GC-MS instruments can be sensitive and precise; it really better be both or you should be using a different instrument. Sensitivity without precision is like driving a car at 100 miles/hr (160 km/hr) without using the steering wheel. How sensitive and how precise does the instrument need to be? How does the sensitivity and precision carry over to the method that I am running in the lab?
Reasons for the need for low levels of sensitivity with great precision;
- Regulatory limits to report to.
- Amount of sample used in the extraction. Save money on shipping costs associated with the samples.
- Length of time desired to be spent in sample prep. More sensitivity means less time to concentrate after extraction, save time.
If you do not have precision you do not have any of this.
Like what you are learning?
Now what really matters is this sensitivity and precision in the method you are running. There are a lot of variables to consider. You do not want the GC-MS instrument you are running to be the weak part in your lab workflow. There are several specific functions that can further help the performance of the method and the lab. One of these is the use of SRM, also known as MRM, with a triple quad GC-MS. SRM provides the ability to remove the matrix background from the datafile, increasing the selectivity. However, this is not always perfect. Making the SRM even more selective for a specific ion will increase the selectivity, increasing the method sensitivity, and increasing the method precision. USRM, Ultra Selective Reaction Monitoring is the key here.
We can demonstrate the use of this USRM tool with the TSQ Quantum XLS Ultra by analyzing 400 pesticides in produce samples that are known to have a lot of background. USRM can further eliminate the background and dramatically improved method sensitivity and method precision. This will allow us to analyze more compounds in one injection, save money on sample shipment, and spend less time in sample prep.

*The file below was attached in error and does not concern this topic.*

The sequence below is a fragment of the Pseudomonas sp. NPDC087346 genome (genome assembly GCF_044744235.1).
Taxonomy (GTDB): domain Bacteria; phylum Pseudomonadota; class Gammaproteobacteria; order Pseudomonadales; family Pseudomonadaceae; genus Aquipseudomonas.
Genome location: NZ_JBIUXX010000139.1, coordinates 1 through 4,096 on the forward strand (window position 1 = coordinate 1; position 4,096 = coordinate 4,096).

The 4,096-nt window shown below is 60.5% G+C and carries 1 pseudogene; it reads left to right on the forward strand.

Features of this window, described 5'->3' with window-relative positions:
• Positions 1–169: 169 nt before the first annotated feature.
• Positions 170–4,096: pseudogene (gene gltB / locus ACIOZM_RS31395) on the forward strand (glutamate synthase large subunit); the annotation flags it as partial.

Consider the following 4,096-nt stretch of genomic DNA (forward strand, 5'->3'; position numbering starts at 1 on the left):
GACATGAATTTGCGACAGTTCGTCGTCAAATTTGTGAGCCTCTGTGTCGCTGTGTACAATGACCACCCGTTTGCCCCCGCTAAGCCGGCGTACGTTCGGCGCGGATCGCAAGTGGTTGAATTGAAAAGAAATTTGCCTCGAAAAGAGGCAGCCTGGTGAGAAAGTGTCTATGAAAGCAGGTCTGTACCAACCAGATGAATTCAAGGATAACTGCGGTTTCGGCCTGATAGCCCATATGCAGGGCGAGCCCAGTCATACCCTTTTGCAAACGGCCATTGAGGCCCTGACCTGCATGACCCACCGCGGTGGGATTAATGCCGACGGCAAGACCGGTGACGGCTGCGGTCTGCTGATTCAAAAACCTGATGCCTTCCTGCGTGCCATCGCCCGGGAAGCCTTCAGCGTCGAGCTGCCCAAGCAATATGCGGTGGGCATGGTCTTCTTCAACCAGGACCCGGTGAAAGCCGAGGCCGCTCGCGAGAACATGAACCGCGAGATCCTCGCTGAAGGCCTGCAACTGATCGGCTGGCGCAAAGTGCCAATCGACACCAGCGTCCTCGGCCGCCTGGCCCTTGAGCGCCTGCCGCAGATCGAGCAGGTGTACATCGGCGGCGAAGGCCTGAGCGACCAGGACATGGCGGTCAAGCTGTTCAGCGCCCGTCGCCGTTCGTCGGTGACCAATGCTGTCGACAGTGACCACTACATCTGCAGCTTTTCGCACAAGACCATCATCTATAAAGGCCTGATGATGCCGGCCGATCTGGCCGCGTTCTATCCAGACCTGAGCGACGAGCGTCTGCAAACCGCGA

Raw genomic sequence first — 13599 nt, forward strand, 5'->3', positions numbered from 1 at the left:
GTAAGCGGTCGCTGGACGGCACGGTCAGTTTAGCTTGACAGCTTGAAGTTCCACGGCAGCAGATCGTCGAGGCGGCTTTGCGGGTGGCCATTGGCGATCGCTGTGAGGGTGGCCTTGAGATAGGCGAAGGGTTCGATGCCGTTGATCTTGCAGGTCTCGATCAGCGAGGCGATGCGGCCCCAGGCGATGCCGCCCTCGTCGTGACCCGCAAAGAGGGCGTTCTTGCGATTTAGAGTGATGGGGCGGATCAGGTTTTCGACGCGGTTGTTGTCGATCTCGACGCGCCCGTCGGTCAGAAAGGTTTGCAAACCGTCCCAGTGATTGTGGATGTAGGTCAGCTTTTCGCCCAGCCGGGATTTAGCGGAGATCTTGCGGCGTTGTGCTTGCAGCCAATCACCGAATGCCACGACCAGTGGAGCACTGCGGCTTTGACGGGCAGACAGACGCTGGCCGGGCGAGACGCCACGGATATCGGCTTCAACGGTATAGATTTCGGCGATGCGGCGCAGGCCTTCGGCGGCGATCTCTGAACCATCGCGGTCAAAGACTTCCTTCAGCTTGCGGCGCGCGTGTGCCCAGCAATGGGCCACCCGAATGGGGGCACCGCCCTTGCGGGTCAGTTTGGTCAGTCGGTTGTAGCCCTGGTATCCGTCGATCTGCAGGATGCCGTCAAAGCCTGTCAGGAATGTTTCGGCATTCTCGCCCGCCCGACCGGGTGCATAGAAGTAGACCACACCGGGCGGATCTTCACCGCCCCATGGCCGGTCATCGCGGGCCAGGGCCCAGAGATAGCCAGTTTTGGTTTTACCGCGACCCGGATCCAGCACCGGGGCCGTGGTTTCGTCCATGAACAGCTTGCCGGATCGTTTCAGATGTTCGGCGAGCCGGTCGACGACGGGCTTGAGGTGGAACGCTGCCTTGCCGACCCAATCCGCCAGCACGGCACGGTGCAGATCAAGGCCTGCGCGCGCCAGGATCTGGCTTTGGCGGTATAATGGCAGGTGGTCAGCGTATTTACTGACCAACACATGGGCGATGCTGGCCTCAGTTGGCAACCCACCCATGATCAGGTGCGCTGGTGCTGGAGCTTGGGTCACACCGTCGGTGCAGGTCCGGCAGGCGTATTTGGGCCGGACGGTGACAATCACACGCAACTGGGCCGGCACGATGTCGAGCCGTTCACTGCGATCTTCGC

For most of the pesticide compounds included in the method, the complete list of the compounds with their respective SRM transitions have been downloaded from the Pesticide Analyzer Reference into the instrument acquisition method. Each transition has been determined for optimal sensitivity and selectivity, with the complete list documented for TSQ Quantum XLS users. Over 400 pesticides have been monitored in several matrices such as wheat, blackcurrants and cucumber; the results of the most challenging pesticides in terms of activity and response are highlighted, showing calibration curves, repeatability and ion ratio stabilities. The TSQ Quantum XLS Ultra is able to perform SRM with a higher mass resolution or 0.1 Da (USRM) setting thus allowing for better selectivity. Not all pesticides in all matrices benefit from a higher mass resolution setting, but depending on the matrix and the compound analyzed, there can be a significant improvement on the signal to noise ratio.
Download application note here; Pesticides in Produce Using USRM